This is the seventh in a series of articles on biblical terms that describe the afterlife and the unseen world.
In the last column we defined the Roman Catholic doctrine of purgatory and argued that this long-held teaching finds no support in Scripture.
Perhaps the strongest argument against the doctrine of purgatory is that it undermines the sufficiency of Christ. Just before His death on the cross, Jesus declares triumphantly, “It is finished!” (John 19:30). Among other things, this means the work of redemption is complete and that no more sacrifice for sins is required.
The wrath of God has been satisfied as the One who knew no sin became sin for us, so that we might become the righteousness of God in Christ (2 Cor. 5:21).
The writer of Hebrews echoes this truth: “After making purification for sins, He [Jesus] sat down at the right hand of the Majesty on high” (1:3b). Further, “For by one offering He has perfected forever those who are sanctified” (10:14).
Jesus paid our sin debt in full on the cross. There is nothing we can do to be forgiven of sins except to believe on the Lord Jesus Christ, at which time the penalty for sins – past, present, and future – is removed. We have passed from spiritual death into spiritual life and no longer face condemnation (see John 5:24; Rom. 8:1).
Believers are declared in right standing with God (justified) and granted everlasting life. Then, through the lifelong process of sanctification, the indwelling Holy Spirit conforms believers to the image of Christ, completing the process in glorification, which occurs at the resurrection of the just.
Sins committed after justification affect our fellowship with Christ and should be confessed, but justification is never revoked and the purging of sins never falls on our shoulders. We may suffer because of our sins, but only Jesus suffered for our sins.
Treasury of merit
Another danger in the doctrine of purgatory is the idea of indulgences, which are believed to partially or fully cancel the debt of temporal punishment in purgatory. Once earned, these withdrawals from the Catholic Church’s “treasury of merit,” earned by the works and prayers of Jesus, Mary, and the saints of all ages, may be applied personally or applied to a deceased person believed now to be in purgatory.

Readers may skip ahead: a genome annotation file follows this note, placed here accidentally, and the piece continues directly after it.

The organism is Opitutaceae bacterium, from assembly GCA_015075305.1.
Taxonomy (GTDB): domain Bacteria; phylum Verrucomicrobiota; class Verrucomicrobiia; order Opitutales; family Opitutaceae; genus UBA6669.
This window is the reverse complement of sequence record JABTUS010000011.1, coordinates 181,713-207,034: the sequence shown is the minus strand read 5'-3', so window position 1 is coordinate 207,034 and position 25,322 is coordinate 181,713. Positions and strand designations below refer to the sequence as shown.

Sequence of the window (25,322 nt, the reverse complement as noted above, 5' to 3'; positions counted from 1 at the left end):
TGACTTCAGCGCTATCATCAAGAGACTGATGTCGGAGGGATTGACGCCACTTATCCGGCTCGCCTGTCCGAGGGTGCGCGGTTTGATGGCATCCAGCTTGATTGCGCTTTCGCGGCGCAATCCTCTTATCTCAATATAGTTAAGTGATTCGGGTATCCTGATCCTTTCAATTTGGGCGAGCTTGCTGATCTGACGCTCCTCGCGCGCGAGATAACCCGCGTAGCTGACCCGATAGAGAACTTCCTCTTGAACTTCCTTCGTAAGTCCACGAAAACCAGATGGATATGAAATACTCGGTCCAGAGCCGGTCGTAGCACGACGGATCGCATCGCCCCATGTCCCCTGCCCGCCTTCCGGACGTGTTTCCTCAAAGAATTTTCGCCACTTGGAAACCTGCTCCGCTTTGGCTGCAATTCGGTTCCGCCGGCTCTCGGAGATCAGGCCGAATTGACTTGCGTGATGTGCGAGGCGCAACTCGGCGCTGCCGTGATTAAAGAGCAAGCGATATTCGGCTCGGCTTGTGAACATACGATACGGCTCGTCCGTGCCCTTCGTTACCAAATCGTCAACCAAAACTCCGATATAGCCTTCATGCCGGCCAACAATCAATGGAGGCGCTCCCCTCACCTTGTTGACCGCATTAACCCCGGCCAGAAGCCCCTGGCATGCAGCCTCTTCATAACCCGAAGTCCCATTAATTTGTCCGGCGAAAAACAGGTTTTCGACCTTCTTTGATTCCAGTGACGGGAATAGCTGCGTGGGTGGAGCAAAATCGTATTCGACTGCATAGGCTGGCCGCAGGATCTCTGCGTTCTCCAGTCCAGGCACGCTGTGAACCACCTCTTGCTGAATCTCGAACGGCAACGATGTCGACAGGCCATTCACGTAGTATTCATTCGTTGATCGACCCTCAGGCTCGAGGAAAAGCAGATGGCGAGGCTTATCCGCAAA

Historically, this belief resulted in corrupt practices that spurred Martin Luther to post his 95 Theses to the door of All Saints’ Church at Wittenberg, Germany, sparking the Reformation. The head of the Catholic Church in 1517, Pope Leo X, offered indulgences to finance the new St. Peter’s Church in Rome. The proclamation by church officials – “as soon as the coin in the coffer rings, the soul from purgatory springs” – set Luther ablaze.
Even so, the Catholic Church’s first “pope” would have eschewed the very ideas of purgatory and indulgences. Peter writes that the gift of the new birth through the resurrection of Jesus from the dead gives us an “inheritance that is imperishable, uncorrupted, and unfading, kept in heaven for you, who are being protected by God’s power through faith for a salvation that is ready to be revealed in the last time (1 Peter 1:4-5).
He goes on to write of Jesus, “He Himself bore our sins in His body on the tree, so that, having died to sins, we might live for righteousness; by His wounding you have been healed” (1 Peter 2:24).
Heaven can’t wait
The Bible describes heaven, not purgatory followed by heaven, as the intermediate state between death and resurrection for the follower of Jesus. In 2 Corinthians 5, the apostle Paul describes two different states of existence for the believer. While we are here on earth in our bodies, we are absent from the Lord. And when we are “out of the body” we are “at home with the Lord” (5:8).
If there is an interim step between death and heaven, the Bible makes no mention of it, and we would do well to rest in the plainly stated promises of God’s Word. For those who die in the Lord, heaven can’t wait, nor should it.
One final thought: While evangelicals may disagree with our Catholic friends over the doctrine of purgatory, we share a common expectation of the return of the Lord, resurrection and final judgment, and new heavens and a new earth.
As the Catechism of the Catholic Church declares, “At the end of time, the Kingdom of God will come in its fullness. After the universal judgment, the righteous will reign for ever with Christ, glorified in body and soul. The universe itself will be renewed.”
Next: Is heaven our final home?